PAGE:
The Third Lesson: Guard Break and blocking well
The first image is a character in SSB blocking. The second image is from Guilty Gear (which I understand to be a good game), and the important part is the small meter under the health bar, which roughly represents the penalties for over blocking. Now in SSB, the shield that spawns around you when you hit block (L or R) is what takes the hit. As the shield takes hits, or you spend time with the shield up, the shield grows smaller. If the shield ever completely disappears, there’s a crack, and then your character is completely stunned for a significant period of time. Between only showing the information when it’s relevant, having a very clear system of how much you can block, and not requiring you to pull attention away from the fight for that information, you get a system that very clearly tells the player “Do things other than block.” While throws exist, this system doesn’t require players to be able to figure out throws to keep the game moving, and not just have a player sitting blocking forever. Some may argue that forcing an attack around the block would do the trick, but you have to remember that new players will telegraph those movements, letting the blocker react and be “invincible”. While the player may not know the more complex ways of avoiding attacks, it plants the idea that you need to do something else to be safe from attacks.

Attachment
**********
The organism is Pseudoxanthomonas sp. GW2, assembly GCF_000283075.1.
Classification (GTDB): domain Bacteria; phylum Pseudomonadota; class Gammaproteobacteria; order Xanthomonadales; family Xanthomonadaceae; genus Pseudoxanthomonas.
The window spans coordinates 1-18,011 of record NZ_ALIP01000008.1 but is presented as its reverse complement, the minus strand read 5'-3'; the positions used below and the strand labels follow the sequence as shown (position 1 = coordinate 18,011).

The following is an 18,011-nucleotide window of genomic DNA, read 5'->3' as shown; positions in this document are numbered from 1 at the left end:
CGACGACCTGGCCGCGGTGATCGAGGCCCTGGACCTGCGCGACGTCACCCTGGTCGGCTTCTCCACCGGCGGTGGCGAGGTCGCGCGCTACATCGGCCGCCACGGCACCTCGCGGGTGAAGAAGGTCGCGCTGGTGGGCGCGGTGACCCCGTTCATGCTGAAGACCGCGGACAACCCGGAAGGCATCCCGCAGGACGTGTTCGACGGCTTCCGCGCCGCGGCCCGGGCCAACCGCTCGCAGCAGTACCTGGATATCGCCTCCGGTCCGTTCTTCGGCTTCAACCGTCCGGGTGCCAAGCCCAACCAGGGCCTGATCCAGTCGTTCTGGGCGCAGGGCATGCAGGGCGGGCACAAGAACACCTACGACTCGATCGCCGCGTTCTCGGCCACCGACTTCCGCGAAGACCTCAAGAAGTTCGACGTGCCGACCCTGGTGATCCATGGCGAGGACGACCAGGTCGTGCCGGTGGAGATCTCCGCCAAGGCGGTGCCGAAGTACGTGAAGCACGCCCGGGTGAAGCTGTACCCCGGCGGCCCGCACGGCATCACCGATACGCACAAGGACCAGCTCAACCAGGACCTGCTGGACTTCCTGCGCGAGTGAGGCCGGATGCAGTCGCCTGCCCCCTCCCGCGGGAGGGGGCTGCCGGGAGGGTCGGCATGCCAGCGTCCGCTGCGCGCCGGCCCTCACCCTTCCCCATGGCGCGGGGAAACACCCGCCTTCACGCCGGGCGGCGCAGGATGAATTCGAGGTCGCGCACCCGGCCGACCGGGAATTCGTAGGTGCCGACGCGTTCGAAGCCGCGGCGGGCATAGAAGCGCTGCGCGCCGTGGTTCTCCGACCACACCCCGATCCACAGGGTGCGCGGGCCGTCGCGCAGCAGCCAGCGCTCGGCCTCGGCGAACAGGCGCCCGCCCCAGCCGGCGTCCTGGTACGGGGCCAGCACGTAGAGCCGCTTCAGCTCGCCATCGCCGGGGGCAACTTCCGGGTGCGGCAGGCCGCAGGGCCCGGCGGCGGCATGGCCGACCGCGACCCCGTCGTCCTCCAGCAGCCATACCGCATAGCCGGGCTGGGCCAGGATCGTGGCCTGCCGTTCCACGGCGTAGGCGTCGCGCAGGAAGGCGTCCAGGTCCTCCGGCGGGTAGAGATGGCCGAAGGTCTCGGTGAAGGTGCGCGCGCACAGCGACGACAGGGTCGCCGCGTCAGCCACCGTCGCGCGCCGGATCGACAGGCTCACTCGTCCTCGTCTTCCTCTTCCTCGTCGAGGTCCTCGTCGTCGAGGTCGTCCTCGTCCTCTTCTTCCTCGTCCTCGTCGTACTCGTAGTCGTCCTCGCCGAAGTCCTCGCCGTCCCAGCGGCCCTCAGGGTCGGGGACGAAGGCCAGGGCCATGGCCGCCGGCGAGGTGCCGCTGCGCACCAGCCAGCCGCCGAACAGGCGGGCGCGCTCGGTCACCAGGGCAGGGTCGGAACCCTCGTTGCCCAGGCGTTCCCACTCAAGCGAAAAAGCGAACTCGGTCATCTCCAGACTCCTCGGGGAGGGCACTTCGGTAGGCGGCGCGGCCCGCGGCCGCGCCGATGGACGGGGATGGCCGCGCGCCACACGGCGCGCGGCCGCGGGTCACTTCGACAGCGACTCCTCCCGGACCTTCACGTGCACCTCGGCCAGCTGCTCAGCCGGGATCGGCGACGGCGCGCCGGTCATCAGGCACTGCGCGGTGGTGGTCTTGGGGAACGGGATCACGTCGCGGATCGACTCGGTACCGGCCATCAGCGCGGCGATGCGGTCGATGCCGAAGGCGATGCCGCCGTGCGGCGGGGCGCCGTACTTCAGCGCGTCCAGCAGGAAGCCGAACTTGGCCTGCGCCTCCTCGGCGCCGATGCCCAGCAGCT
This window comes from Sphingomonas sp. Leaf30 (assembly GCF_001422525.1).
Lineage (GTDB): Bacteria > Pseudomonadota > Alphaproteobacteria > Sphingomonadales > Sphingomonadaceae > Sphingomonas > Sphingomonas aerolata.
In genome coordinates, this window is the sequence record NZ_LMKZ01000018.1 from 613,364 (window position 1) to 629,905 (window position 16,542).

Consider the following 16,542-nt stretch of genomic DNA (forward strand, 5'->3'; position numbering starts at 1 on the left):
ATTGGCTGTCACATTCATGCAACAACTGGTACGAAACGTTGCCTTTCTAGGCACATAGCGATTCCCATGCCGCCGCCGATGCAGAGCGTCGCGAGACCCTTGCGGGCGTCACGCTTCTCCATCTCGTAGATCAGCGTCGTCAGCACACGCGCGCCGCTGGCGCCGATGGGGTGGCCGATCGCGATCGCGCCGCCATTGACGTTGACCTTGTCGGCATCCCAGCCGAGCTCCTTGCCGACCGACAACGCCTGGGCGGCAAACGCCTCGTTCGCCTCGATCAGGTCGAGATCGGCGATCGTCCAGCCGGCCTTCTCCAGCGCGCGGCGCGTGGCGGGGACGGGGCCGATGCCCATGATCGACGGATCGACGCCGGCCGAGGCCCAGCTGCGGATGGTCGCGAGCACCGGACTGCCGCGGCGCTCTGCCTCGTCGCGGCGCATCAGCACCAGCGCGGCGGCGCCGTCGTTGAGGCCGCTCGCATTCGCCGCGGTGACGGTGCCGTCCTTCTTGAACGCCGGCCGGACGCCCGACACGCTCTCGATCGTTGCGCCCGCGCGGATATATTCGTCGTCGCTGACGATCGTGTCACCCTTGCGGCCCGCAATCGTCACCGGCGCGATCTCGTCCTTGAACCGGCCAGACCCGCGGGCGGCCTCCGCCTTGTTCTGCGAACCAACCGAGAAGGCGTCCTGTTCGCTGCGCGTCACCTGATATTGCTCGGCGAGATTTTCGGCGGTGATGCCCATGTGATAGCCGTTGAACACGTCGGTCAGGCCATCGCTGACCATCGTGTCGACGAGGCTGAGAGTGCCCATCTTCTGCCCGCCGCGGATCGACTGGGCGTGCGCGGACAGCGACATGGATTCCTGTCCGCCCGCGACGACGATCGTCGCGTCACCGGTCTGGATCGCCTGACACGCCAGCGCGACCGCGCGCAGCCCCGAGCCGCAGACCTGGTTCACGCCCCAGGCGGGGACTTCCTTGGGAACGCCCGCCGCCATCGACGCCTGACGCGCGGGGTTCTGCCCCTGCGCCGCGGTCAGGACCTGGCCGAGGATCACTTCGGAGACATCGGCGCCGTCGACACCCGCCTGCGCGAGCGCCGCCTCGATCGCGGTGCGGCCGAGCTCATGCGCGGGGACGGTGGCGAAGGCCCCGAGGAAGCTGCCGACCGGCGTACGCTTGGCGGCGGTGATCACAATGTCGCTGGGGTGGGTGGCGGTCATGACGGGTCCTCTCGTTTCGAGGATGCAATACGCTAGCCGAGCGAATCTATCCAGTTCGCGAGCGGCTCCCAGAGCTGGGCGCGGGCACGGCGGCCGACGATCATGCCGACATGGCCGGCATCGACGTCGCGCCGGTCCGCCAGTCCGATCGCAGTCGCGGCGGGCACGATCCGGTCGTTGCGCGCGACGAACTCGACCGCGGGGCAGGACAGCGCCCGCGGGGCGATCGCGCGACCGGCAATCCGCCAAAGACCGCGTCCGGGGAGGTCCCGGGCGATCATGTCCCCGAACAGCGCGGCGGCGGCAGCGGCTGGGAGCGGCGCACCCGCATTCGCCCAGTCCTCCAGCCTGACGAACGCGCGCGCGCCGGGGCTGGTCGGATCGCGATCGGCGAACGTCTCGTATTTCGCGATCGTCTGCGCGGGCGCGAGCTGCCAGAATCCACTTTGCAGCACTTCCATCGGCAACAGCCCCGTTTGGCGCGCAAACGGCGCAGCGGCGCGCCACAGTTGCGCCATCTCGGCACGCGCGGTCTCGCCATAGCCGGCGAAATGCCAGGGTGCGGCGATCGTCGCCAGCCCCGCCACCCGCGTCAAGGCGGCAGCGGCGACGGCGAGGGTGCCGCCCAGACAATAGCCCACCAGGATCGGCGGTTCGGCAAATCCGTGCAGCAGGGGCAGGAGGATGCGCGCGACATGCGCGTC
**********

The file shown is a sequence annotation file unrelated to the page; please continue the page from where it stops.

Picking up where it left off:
The Fourth Lesson: Controlling space against mobile targets
This time around, this is about the items in general. Now, if you listen to the SSB community a little bit, items are the quickest way to make it non-competitive. However, I propose that items are actually a good way to start the development of the community. Now, items can spawn anywhere, and have any number of effects. I’ve already talked about the beam sword, and how it in itself very clearly teaches how to use range. Now, when an item spawns, and it spawns as one of the gamechanging items (like the Smash Ball, which allows you to use an equivalent of a super move, or the Pokeball or Assist Trophy (which spawns a partner that harasses the other opponents), 2 very quick thoughts come to mind. How do I safely get the item, and how do I keep others from getting the item? Both of these get a player to start (intuitively) thinking of how others might approach a point, and how they can approach that point. Quickly, the player learns not just how to defend/survive the edge, with one entrance, but stop a point with many possible entrances, which leads to being able to counter and play around with the high mobility SSB characters are offered as it’s used to better and better purposes.
Conclusion: SSB, designed as a party fighting game, ends up using it’s party tools (and it’s unique knockout mechanism) to introduce players to the concepts that pervade high level fighting game play, while requiring nothing more than block, move, and some basic attacks. By introducing it early in the game, it flows better into the player improving as compared to hitting a solid wall against an opponent who can use these tactics, and then hoping and messing to try to get it. Thus, this lets SSB players enjoy this as a fighting game sooner than a real fighting game.